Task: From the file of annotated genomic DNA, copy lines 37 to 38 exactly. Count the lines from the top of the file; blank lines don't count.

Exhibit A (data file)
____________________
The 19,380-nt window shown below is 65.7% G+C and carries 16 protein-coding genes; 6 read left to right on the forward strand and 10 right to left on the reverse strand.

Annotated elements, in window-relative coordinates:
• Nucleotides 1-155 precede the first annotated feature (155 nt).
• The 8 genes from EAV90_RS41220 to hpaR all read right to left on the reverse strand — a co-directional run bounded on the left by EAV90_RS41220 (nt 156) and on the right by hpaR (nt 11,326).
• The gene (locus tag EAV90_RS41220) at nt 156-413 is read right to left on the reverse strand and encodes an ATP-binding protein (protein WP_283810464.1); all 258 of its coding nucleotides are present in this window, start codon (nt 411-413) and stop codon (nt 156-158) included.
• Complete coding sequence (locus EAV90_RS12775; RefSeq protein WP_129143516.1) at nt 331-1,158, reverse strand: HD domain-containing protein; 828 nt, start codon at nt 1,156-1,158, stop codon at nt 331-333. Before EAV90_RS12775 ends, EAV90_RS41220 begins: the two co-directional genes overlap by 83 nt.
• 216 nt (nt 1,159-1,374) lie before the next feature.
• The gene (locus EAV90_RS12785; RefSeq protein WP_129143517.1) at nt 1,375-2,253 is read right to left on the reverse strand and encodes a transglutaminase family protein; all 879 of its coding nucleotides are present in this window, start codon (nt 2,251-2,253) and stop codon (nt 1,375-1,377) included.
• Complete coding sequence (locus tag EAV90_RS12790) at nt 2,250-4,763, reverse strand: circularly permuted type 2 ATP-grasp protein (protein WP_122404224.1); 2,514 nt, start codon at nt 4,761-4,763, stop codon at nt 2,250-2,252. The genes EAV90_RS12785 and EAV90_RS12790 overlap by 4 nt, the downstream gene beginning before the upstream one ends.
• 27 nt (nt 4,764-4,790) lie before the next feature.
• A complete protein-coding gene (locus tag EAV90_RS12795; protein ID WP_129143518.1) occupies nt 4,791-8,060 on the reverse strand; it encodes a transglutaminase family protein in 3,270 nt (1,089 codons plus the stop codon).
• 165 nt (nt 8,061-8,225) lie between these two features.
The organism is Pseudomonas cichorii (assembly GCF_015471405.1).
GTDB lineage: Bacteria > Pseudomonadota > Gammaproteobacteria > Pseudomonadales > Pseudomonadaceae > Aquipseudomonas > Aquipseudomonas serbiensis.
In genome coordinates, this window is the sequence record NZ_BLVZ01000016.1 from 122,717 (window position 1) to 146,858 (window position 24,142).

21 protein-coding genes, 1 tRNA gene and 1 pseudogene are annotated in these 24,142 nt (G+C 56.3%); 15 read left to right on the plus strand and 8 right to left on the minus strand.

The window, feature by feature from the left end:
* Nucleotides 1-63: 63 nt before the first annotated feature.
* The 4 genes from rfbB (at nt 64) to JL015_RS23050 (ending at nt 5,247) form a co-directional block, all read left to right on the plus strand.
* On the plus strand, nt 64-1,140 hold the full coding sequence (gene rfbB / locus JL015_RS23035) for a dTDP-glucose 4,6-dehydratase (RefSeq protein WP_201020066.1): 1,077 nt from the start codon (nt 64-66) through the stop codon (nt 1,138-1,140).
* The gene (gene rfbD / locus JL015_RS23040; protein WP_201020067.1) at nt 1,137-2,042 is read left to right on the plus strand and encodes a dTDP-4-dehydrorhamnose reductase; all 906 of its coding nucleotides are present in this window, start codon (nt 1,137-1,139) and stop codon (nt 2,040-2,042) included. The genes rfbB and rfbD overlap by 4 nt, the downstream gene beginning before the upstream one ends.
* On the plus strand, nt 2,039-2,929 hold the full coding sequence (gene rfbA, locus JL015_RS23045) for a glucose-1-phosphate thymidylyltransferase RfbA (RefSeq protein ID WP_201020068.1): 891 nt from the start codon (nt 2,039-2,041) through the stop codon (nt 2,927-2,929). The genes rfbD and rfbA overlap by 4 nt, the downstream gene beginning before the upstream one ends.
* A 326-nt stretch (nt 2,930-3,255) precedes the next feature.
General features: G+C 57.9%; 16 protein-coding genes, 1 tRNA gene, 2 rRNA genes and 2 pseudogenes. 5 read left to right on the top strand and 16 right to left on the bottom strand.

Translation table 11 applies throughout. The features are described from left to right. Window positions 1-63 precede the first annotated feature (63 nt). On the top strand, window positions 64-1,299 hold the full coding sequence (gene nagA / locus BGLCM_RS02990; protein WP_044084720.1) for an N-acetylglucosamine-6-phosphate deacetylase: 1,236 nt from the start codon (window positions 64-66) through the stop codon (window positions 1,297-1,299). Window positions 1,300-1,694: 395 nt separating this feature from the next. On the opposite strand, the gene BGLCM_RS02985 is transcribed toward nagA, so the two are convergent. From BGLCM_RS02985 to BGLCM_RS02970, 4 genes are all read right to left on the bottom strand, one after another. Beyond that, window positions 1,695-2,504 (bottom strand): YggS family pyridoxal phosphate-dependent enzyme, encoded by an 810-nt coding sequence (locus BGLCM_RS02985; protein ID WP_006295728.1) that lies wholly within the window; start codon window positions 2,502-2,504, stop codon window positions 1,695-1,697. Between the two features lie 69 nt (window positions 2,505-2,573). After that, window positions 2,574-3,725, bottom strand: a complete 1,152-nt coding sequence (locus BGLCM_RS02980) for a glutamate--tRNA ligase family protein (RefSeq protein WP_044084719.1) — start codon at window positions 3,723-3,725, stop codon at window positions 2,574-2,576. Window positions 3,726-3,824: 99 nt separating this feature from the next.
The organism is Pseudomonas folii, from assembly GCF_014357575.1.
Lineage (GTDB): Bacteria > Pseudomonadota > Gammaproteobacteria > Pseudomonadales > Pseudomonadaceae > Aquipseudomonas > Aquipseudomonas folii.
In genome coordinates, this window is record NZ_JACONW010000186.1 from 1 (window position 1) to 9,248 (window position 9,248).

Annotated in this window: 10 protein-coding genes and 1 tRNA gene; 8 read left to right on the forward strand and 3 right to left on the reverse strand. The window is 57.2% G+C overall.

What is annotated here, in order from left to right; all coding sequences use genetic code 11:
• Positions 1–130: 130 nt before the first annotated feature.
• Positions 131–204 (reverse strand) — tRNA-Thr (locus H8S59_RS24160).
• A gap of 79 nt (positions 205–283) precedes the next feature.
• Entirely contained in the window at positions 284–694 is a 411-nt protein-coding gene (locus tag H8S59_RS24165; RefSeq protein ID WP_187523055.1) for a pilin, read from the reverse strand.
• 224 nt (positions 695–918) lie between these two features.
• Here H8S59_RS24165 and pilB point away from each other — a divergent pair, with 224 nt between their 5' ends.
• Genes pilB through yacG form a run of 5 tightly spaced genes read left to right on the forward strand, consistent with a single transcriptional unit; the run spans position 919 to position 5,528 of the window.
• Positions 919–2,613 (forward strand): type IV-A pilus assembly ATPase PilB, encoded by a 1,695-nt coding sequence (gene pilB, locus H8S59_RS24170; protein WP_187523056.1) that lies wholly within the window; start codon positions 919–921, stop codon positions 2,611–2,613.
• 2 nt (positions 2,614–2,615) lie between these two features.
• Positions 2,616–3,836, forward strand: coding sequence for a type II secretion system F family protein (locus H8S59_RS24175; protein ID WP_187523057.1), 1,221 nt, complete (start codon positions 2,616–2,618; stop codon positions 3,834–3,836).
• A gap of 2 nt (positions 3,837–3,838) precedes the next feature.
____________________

• Genes pilB through yacG form a run of 5 tightly spaced genes read left to right on the forward strand, consistent with a single transcriptional unit; the run spans position 919 to position 5,528 of the window.
• Positions 919–2,613 (forward strand): type IV-A pilus assembly ATPase PilB, encoded by a 1,695-nt coding sequence (gene pilB, locus H8S59_RS24170; protein WP_187523056.1) that lies wholly within the window; start codon positions 919–921, stop codon positions 2,611–2,613.